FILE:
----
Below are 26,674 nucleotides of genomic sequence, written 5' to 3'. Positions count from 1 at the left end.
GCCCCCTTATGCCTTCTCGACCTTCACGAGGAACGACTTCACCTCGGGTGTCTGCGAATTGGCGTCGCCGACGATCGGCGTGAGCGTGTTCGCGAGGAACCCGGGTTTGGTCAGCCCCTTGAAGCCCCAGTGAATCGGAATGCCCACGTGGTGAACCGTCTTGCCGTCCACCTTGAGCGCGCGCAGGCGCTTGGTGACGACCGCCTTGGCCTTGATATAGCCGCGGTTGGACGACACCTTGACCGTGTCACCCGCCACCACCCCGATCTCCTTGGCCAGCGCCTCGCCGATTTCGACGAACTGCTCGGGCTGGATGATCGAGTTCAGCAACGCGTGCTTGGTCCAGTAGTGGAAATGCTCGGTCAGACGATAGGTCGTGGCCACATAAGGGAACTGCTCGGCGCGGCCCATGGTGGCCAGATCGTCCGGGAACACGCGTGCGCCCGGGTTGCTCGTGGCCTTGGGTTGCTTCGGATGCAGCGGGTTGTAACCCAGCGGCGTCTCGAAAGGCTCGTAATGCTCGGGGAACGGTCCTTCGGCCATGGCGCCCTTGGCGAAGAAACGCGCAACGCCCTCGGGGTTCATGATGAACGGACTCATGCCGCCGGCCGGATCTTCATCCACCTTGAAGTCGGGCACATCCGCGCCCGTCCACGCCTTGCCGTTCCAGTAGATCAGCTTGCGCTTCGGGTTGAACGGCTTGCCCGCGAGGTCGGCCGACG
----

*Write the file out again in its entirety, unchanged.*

Below are 26,674 nucleotides of genomic sequence, written 5' to 3'. Positions count from 1 at the left end.
GCCCCCTTATGCCTTCTCGACCTTCACGAGGAACGACTTCACCTCGGGTGTCTGCGAATTGGCGTCGCCGACGATCGGCGTGAGCGTGTTCGCGAGGAACCCGGGTTTGGTCAGCCCCTTGAAGCCCCAGTGAATCGGAATGCCCACGTGGTGAACCGTCTTGCCGTCCACCTTGAGCGCGCGCAGGCGCTTGGTGACGACCGCCTTGGCCTTGATATAGCCGCGGTTGGACGACACCTTGACCGTGTCACCCGCCACCACCCCGATCTCCTTGGCCAGCGCCTCGCCGATTTCGACGAACTGCTCGGGCTGGATGATCGAGTTCAGCAACGCGTGCTTGGTCCAGTAGTGGAAATGCTCGGTCAGACGATAGGTCGTGGCCACATAAGGGAACTGCTCGGCGCGGCCCATGGTGGCCAGATCGTCCGGGAACACGCGTGCGCCCGGGTTGCTCGTGGCCTTGGGTTGCTTCGGATGCAGCGGGTTGTAACCCAGCGGCGTCTCGAAAGGCTCGTAATGCTCGGGGAACGGTCCTTCGGCCATGGCGCCCTTGGCGAAGAAACGCGCAACGCCCTCGGGGTTCATGATGAACGGACTCATGCCGCCGGCCGGATCTTCATCCACCTTGAAGTCGGGCACATCCGCGCCCGTCCACGCCTTGCCGTTCCAGTAGATCAGCTTGCGCTTCGGGTTGAACGGCTTGCCCGCGAGGTCGGCCGACG